Ambushing Glynne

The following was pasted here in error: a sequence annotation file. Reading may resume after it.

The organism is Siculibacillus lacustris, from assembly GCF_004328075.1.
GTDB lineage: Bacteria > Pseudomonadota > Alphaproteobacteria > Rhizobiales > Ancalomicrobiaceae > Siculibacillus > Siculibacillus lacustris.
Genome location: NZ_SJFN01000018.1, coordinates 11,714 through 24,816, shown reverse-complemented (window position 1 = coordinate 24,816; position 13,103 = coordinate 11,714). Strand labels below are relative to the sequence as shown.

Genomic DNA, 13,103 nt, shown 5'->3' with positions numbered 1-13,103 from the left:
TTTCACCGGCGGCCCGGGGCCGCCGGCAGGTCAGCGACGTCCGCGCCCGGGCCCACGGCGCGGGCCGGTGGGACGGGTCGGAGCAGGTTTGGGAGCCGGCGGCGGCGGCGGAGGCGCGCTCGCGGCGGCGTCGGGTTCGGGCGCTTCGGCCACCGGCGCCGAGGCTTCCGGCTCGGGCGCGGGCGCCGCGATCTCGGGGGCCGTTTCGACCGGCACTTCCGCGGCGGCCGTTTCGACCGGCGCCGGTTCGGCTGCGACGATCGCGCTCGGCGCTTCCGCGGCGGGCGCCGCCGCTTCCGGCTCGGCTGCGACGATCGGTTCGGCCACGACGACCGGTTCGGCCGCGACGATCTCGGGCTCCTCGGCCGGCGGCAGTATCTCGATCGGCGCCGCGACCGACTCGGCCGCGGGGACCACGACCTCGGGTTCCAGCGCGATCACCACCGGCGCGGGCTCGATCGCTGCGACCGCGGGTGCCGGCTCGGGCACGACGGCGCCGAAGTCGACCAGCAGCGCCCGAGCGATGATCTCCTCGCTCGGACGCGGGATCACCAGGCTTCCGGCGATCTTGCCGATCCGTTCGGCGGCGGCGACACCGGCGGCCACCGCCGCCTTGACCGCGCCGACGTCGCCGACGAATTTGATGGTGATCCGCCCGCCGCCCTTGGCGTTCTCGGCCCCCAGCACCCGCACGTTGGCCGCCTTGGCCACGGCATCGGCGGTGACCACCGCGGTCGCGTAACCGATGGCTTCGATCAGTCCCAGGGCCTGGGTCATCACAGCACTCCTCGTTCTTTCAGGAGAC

I’d like to express my utmost disgust with the person or persons involved in the defamation of Speaker Mike Glynne on the wall of E-building in the L/L complex. Hundreds of bias-related incidents occur every school year at UVM, so some students might ask why I’m focusing on this one particular incident. The answer is twofold: the lack of criticism the act has sustained by the UVM gay community and the lack of support shown for Speaker Glynne. I still realize that most bias-related incidents at UVM go unnoticed and undefended; something I consider to be a serious fault in the culture of UVM. The person or persons who vandalized the L/L wall may or may not have been members of the LGBTQA community, but in light of the recent American Red Cross resolution debated two weeks ago in the Senate, the act certainly supported their views against Glynne after he cast the tie-breaking vote to shoot down the resolution. Obviously, the person or persons responsible for the vandalism do not represent the entire gay community. Nor does the gay community sanction such actions taken by individuals. However, the LGBTQA has not yet condemned the act as inappropriate and disrespect?ful – so why has the LGBTQA community been so silent? In order to maintain its support for the debate, the LGBTQA community of UVM should express its disapproval of this threatening, below-the-belt tactic against Speaker Glynne. It’s also interesting to note that this act does not classify as a hate crime because it does not represent an act attacking an identity like race, gender, age or sexual orientation. Instead, it attacks an ideology. However, hate crimes are designed to attack individuals, and not necessarily specific actions. In fact, it’s my opinion that Speaker Glynne has been unfairly pegged for more than just his recent tie-breaking Senate vote; he’s charged with being a “heterosexist.” This crime attacked Speaker Glynne’s “heterosexism,” and not his action – not classifying this crime as a hate-crime doesn’t mean it’s any less hurtful or detrimental to the entire debate. This term – the modern equivalent to being called a white supremacist – was thoughtfully chosen to evoke deep feelings among both gay and straight students because even straight students bristle at the thought of being publicly seen as a homophobe here at Goovy Uvy. Though it does not defame Glynne’s identity – straight, gay, black or white – it attacks a way of thinking; one that Glynne may or may not support. It’s also interesting to point out how quickly a person or group of people goes from the victims in a situation – victims of being made to feel unwelcome, threatened, discriminated against – to becoming the perpetrators. The responsible party was clearly disappointed with Speaker Glynne’s tie-breaking vote, but chose to publicly defame the person and not the action. Let’s face it: it’s human nature to hate losing a fight. In fact, it’s also human tendency that after one loses, to at?tack the system that allowed him or her to lose. Case and point-Speaker Glynne constitutionally and bravely cast the deciding vote in a three-hour long debate. If you’re going to call Speaker Glynne a heterosexist shithead, plaster demeaning slogans on walls, you should defame all other 15 Senators who voted “Nay” to the American Red Cross Bill. Or better yet, grow up and realize that a few words in red spray paint have hurt your cause, lowered your integrity and made you look like the shithead.